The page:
Hargrove's heart drummed inside her as she looked out at the blackness. She was in a section of the galaxy, one no living being had ever been to before. They'd sent probes out to several sections using scaled down versions of their warp technology. This spot was the only one undamaged. They'd gathered their information, all the while Hargrove and her team had trained for this moment. They'd studied every scenario, ran every drill imaginable. Now she was witnessing the fruits of the years she'd given to the program.
"Any word from command?" she inquired.
Wilson shook his head. "Something might be wrong with the transmitter."
"Keep trying," she encouraged him. "Stavos, how's the old girl holding up?"
"Everything is green on my end."
"Flying pretty Ma'am."
"Perhaps we should return, in case we''re missing something?" Wilson inquired.
Hargrove Considered the proposal. "No, we finish our survey of the system. Reed?"
"I'm picking up some odd anomalies, but nothing worrisome."
"Alright, Brooks give us a tour."
Hargrove returned to her seat beside Brooks. The pilot ignited the thrusters, and the ship gradually began to drift through the emptiness around it.
Emotion swelled within Hargrove, she pressed it back in an attempt to retain composure. A massive star floated at the center of a large ring of rocks.
"My sensors are a bit muddied," Reed announced.
"We did it. We could set up an outpost? Maybe a colony?" Brooks asked unable to hide the excitement in their voice.
"It's possible," Hargrove said, noting the wonder in her own words. "Let's not get ahead of ourselves though, this is just a test drive."
It was beautiful. A scene she'd only imagined in her dreams. They were on the edge of a new frontier. Her mind raced at the possibilities the future held. They could start anew. None of the prior political misgivings found on Earth. None of the prejudices, or ingrained hatreds that people'd developed over their years on that blue planet. They could be better, they would be better. Future generations would have the benefit of thousands of years of history to base their civilization on.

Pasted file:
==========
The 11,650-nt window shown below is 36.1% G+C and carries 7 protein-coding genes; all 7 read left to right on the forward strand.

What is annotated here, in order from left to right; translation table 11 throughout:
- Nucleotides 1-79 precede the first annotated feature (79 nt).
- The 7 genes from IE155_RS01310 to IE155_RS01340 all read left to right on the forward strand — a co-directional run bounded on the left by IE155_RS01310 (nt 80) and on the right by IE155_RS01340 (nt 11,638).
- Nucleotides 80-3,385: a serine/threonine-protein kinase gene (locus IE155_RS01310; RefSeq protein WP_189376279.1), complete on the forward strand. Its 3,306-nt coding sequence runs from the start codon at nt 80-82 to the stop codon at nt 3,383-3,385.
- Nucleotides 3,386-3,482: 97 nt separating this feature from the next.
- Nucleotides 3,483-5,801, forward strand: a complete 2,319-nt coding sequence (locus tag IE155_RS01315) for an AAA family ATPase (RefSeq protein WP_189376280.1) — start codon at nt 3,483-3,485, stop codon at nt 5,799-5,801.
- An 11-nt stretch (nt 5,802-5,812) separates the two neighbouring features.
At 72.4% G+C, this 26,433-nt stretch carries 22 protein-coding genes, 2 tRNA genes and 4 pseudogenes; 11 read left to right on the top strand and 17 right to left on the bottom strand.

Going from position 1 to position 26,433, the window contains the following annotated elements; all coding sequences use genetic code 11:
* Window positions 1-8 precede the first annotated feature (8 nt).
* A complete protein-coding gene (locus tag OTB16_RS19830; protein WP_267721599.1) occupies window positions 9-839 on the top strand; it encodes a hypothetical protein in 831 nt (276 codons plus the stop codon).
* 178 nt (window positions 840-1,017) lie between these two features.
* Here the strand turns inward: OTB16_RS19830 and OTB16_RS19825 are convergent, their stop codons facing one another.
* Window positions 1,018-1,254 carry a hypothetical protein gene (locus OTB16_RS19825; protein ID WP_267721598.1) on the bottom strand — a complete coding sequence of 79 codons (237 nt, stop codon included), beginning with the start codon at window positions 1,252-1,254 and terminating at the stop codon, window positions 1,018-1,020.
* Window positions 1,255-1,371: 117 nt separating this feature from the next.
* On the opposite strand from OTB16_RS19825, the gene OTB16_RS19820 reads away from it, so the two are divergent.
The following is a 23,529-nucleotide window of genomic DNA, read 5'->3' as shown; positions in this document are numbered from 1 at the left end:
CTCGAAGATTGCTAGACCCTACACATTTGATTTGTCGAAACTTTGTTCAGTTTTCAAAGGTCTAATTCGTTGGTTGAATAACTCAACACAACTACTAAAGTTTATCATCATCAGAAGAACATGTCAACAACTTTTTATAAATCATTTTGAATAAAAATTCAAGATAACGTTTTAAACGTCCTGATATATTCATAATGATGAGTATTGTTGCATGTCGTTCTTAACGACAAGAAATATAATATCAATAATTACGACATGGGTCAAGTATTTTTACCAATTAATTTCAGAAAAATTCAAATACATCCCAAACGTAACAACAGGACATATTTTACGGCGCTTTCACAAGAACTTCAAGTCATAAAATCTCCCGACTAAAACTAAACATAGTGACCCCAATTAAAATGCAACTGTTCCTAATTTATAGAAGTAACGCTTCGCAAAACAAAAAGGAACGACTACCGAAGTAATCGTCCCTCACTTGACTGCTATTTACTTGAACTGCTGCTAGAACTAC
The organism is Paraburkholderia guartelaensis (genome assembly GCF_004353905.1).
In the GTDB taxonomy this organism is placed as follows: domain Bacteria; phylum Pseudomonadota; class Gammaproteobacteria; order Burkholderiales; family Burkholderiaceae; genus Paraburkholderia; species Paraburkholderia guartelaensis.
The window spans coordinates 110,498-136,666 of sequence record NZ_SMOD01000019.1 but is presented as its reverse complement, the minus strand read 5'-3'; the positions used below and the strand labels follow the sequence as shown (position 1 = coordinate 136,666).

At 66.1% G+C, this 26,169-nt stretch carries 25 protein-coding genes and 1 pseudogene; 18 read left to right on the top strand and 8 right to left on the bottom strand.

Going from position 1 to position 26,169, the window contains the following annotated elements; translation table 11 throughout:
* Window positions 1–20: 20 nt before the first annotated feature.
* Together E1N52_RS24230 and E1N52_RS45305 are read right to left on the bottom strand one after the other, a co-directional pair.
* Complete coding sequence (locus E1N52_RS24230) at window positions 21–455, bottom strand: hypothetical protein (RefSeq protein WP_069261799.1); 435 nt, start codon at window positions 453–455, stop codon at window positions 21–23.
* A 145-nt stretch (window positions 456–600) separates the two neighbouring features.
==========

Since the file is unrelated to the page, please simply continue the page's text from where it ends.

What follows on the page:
An alarm jolted her from her dream.
"Status report!" she called out, returning to full captain mode. "Are we hit? Is something damaged?"
"No, it's a transmission from Earth. I'm picking up a message, but I'm having difficulty clearing it up."
"Has the core recharged?"
"Yes, but I haven't run all the diagnostics yet."
"Are we safe to return?" Hargrove urged her crew member to focus.
A moment of hesitation, then, "Yes, Ma'am."
"Then buckle up people!"
The sound of several belts locking into place was her only response. She heard the hum then counted to herself with deep, focusing breaths. She felt her insides knot, and like a punch to the gut they were back home, orbiting Earth.
Ice cold panic struck her silent. She'd expected to see their space station in the distance. She'd expected to see the yellow orb of their home planet, and that dull rock they called a moon. What she hadn't expected was the nightmarish apocalypse that greeted them.